In making TRIPS responsive to needs of poor countries?
Hong Kong: a beginning?
The World Trade Organization's (wto) ministerial conference -- scheduled to be held in Hong Kong on December 13-18, 2005 -- provides an opportunity to take stock of the progress in making the Trade Related Aspects of Intellectual Property Rights (trips) more responsive to developing country concerns. The wto has, of course, made some progress in high profile areas such as granting poor countries access to patented aids drugs. But more systemic issues related to intellectual property (ip) protection in developing countries remain neglected. The wto, in fact, has paid scant attention to differential treatment for least developed and developing countries in ip- related issues. The rationale for such differentiation is that though all countries are deemed equal in international fora, they do not fare equally in terms of human development indicators; all nations also don't have equal political or economic clout.
The wto 's Uruguay Round negotiations, which culminated in 1994 with a number of treaties besides trips , marked a dramatic reversal of this position. The new rationale was that differential treatment had not worked for developing countries and they would be better off by being treated as equal. So, ip- related treaties that emerged out these negotiations contain only a limited range of provisions meant to make developing country compliance less burdensome. Many do argue that trips includes flexible provisions that developing countries can use to their advantage, but the reality is that trips commitments are strictly defined. Moreover, the wto negotiations have shown a clear trend of deviating from the practice of according preferential treatment to poor countries.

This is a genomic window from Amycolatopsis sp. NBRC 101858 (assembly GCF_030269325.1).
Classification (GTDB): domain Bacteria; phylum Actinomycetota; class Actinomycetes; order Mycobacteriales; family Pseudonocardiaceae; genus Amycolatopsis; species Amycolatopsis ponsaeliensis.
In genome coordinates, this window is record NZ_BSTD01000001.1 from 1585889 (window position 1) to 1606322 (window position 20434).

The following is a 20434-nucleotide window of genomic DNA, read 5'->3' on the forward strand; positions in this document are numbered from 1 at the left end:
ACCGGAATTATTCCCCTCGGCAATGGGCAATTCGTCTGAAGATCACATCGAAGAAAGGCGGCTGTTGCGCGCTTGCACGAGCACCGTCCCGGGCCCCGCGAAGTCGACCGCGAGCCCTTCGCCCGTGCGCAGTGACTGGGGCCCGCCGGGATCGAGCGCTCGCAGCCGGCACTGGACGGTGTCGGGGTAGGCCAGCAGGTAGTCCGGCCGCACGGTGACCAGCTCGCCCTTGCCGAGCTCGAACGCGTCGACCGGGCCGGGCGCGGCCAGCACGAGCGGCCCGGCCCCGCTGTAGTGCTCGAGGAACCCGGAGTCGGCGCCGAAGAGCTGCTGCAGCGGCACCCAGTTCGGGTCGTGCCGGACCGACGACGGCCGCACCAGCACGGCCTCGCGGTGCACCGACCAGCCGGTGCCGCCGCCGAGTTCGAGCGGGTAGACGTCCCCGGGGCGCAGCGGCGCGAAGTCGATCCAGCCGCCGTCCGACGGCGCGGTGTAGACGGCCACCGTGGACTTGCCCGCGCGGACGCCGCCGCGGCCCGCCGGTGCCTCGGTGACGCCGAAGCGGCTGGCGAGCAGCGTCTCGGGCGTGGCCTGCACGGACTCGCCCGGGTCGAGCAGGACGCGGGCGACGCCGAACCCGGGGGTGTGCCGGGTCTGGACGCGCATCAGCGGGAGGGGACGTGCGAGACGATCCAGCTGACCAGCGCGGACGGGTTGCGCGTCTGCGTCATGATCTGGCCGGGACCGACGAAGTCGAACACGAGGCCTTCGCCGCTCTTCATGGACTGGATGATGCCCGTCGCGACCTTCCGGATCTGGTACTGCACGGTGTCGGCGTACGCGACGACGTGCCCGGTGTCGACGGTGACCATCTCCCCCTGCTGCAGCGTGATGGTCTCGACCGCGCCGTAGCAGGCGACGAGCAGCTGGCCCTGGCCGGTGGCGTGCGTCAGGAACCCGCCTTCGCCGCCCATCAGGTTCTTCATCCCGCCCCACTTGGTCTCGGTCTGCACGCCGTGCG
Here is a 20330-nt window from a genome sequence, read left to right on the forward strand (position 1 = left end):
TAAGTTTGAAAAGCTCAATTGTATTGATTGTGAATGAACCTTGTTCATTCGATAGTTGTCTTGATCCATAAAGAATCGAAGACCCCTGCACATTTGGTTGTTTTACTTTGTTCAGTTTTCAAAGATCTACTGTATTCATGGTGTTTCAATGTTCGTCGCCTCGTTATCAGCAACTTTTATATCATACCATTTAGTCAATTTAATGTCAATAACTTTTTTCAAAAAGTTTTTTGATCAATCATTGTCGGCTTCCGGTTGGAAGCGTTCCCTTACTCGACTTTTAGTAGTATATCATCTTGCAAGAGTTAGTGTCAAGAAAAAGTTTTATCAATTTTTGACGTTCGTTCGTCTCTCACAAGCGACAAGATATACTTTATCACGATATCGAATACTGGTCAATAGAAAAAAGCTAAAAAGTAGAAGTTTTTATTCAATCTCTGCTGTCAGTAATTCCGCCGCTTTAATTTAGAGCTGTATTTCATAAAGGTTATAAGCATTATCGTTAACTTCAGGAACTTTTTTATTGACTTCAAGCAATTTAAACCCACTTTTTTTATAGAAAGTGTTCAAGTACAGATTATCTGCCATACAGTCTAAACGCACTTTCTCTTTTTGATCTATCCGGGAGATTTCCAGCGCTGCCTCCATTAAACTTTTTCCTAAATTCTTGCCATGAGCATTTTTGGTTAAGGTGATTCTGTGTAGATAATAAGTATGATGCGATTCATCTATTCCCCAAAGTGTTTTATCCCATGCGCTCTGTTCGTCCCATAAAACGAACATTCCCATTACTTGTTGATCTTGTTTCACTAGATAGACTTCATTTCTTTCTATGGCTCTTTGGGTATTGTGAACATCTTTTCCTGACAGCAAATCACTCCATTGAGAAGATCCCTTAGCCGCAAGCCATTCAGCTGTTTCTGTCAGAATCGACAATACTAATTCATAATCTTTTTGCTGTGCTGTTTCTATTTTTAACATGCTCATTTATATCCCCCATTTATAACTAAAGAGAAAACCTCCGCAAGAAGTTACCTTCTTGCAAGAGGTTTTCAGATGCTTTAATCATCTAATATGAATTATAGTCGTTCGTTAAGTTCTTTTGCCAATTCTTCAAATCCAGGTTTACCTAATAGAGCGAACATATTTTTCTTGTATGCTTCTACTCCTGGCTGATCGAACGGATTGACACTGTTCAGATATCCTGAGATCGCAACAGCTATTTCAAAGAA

The fact that trips does not include a comprehensive differential treatment perspective is a fundamental flaw of this treaty -- particularly with reference to equity. This lacuna was known ever since the agreement was signed. In fact, over the last decade, a number of developing and least developed countries have attempted to push for the (re)introduction of stronger differential provisions in wto treaties. Eventually, at the 2001 wto ministerial conference at Doha, Qatar, all states agreed "that special and differential treatment provisions shall be reviewed with a view to strengthening them and making them more precise, effective and operational". Since then, proposals have been made, debates have taken place and deadlines for adopting measures have been missed: there has been no concrete step towards implementing the Doha declaration.
The debate on differential treatment for least developed and developing countries has largely taken place outside the notice of the public eye. While the question of access to patented drugs is a specific concern which might be somewhat easy to address, broader concerns with regard to the overall trips treaty must be taken more seriously. Otherwise, least developed countries will not be able to benefit from trips. In fact, even in a country like India, where certain industries can benefit from trips, a large majority is quite likely to suffer from the treaty.
It is therefore imperative that the wto addresses in earnest the special needs of least developed and developing countries in trips -- as well as in all other treaties. A beginning should be made in the forthcoming Hong Kong meet.
Philippe Cullet is a senior lecturer in law at the School of Oriental and African Studies, University of London, uk and programme director, International Environmental Law Research Centre, Geneva, Switzerland
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